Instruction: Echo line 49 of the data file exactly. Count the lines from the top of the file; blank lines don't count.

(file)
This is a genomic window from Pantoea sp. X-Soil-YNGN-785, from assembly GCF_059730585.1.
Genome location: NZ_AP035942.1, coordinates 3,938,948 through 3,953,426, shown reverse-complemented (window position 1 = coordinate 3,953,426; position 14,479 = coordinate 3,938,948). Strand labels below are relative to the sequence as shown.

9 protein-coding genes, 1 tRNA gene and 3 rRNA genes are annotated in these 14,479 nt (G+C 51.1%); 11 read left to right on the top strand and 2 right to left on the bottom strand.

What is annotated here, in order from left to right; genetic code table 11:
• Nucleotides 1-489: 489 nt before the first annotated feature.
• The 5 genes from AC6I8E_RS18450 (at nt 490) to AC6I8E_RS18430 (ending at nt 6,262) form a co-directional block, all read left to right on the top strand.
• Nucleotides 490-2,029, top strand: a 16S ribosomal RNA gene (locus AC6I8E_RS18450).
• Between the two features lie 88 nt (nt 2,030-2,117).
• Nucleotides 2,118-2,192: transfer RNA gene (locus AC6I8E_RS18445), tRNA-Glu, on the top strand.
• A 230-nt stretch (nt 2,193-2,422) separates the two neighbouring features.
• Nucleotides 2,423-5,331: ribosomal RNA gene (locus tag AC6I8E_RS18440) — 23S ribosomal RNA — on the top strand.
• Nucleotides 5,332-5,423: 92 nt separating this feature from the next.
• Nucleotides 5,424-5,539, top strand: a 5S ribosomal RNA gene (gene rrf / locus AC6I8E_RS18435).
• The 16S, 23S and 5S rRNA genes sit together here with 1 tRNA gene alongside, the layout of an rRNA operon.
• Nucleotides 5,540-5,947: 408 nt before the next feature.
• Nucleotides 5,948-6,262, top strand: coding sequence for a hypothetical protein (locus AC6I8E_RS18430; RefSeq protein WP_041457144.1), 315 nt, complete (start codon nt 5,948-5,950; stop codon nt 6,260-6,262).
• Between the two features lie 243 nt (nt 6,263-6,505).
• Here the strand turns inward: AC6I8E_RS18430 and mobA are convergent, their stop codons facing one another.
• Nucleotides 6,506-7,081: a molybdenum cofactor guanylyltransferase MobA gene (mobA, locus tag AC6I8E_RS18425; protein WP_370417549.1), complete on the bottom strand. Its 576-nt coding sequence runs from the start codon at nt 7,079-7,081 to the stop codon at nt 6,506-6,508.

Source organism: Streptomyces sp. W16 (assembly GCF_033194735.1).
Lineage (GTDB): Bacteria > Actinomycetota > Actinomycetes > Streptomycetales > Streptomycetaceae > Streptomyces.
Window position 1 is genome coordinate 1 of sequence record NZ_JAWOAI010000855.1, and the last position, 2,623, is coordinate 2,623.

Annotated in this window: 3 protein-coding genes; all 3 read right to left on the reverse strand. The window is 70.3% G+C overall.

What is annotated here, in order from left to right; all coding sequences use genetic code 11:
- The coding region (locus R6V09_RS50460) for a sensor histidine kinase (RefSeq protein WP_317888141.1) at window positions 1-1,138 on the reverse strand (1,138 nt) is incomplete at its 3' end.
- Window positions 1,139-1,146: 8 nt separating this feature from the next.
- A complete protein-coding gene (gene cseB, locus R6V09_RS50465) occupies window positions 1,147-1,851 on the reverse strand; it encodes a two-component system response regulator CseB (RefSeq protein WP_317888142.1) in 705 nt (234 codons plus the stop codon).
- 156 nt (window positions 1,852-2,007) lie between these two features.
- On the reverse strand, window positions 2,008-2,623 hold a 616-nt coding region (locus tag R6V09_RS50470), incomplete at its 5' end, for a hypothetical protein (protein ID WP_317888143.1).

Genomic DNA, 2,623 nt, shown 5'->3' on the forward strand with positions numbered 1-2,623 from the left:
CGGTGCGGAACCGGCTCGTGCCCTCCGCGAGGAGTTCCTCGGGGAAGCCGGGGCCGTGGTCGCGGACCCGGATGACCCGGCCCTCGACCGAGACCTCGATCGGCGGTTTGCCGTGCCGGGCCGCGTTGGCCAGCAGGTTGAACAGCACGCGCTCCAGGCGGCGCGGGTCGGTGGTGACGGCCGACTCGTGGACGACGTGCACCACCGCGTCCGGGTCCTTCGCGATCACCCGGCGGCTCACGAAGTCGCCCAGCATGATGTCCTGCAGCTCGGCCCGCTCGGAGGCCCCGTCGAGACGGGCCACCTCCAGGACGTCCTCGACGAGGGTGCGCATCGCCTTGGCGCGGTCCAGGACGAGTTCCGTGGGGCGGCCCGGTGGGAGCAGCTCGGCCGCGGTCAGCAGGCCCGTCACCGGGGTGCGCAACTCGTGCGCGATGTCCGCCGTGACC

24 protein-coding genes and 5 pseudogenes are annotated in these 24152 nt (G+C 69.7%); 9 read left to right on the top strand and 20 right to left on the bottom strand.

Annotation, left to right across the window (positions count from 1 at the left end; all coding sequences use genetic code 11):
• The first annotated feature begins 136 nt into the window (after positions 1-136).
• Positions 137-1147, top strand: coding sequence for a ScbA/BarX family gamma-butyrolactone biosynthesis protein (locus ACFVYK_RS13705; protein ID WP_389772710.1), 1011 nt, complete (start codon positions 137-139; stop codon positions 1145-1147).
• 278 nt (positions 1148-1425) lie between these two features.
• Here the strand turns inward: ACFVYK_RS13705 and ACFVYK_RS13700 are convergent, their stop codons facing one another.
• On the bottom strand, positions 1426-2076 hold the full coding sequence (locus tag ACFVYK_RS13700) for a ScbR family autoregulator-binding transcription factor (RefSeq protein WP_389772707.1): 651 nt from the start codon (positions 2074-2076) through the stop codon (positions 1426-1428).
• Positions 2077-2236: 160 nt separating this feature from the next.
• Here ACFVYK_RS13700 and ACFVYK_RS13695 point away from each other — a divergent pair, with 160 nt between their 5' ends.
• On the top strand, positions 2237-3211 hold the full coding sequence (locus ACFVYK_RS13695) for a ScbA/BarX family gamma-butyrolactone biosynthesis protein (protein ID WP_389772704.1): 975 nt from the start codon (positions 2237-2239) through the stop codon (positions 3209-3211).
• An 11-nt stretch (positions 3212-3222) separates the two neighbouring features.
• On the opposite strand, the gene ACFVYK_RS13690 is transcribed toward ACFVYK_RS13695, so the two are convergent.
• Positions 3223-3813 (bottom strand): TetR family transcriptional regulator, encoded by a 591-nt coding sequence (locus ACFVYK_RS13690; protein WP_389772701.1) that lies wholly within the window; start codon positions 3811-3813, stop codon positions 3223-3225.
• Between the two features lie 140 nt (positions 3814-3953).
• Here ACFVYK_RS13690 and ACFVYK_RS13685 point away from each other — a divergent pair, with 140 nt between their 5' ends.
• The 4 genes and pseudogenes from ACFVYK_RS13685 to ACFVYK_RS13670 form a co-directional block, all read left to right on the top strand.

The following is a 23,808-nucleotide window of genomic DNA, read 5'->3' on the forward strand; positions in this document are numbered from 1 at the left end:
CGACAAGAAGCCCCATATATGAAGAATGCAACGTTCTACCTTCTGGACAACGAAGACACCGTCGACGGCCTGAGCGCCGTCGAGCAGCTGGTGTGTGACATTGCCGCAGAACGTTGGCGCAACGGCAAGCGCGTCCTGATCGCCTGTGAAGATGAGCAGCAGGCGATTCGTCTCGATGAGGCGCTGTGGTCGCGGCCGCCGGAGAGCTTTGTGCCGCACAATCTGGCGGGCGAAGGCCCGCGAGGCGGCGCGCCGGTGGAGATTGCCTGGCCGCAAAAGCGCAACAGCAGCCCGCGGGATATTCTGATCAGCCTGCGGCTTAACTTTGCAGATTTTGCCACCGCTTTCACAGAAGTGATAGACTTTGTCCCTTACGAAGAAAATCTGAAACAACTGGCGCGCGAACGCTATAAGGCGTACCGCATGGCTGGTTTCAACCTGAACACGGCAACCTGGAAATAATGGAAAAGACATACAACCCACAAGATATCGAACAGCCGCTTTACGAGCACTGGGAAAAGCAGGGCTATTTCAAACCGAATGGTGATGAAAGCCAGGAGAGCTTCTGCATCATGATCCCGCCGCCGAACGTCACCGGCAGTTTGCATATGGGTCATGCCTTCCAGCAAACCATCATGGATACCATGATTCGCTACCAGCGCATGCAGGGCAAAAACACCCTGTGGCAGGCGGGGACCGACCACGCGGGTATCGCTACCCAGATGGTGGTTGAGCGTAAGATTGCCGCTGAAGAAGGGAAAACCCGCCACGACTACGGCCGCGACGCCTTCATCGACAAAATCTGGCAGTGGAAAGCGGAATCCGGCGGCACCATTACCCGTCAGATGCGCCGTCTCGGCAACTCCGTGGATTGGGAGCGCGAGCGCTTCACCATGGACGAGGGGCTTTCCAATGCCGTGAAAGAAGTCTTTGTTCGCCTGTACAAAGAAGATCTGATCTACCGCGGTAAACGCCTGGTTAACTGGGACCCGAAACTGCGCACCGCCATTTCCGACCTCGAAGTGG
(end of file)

CGACAAGAAGCCCCATATATGAAGAATGCAACGTTCTACCTTCTGGACAACGAAGACACCGTCGACGGCCTGAGCGCCGTCGAGCAGCTGGTGTGTGACATTGCCGCAGAACGTTGGCGCAACGGCAAGCGCGTCCTGATCGCCTGTGAAGATGAGCAGCAGGCGATTCGTCTCGATGAGGCGCTGTGGTCGCGGCCGCCGGAGAGCTTTGTGCCGCACAATCTGGCGGGCGAAGGCCCGCGAGGCGGCGCGCCGGTGGAGATTGCCTGGCCGCAAAAGCGCAACAGCAGCCCGCGGGATATTCTGATCAGCCTGCGGCTTAACTTTGCAGATTTTGCCACCGCTTTCACAGAAGTGATAGACTTTGTCCCTTACGAAGAAAATCTGAAACAACTGGCGCGCGAACGCTATAAGGCGTACCGCATGGCTGGTTTCAACCTGAACACGGCAACCTGGAAATAATGGAAAAGACATACAACCCACAAGATATCGAACAGCCGCTTTACGAGCACTGGGAAAAGCAGGGCTATTTCAAACCGAATGGTGATGAAAGCCAGGAGAGCTTCTGCATCATGATCCCGCCGCCGAACGTCACCGGCAGTTTGCATATGGGTCATGCCTTCCAGCAAACCATCATGGATACCATGATTCGCTACCAGCGCATGCAGGGCAAAAACACCCTGTGGCAGGCGGGGACCGACCACGCGGGTATCGCTACCCAGATGGTGGTTGAGCGTAAGATTGCCGCTGAAGAAGGGAAAACCCGCCACGACTACGGCCGCGACGCCTTCATCGACAAAATCTGGCAGTGGAAAGCGGAATCCGGCGGCACCATTACCCGTCAGATGCGCCGTCTCGGCAACTCCGTGGATTGGGAGCGCGAGCGCTTCACCATGGACGAGGGGCTTTCCAATGCCGTGAAAGAAGTCTTTGTTCGCCTGTACAAAGAAGATCTGATCTACCGCGGTAAACGCCTGGTTAACTGGGACCCGAAACTGCGCACCGCCATTTCCGACCTCGAAGTGG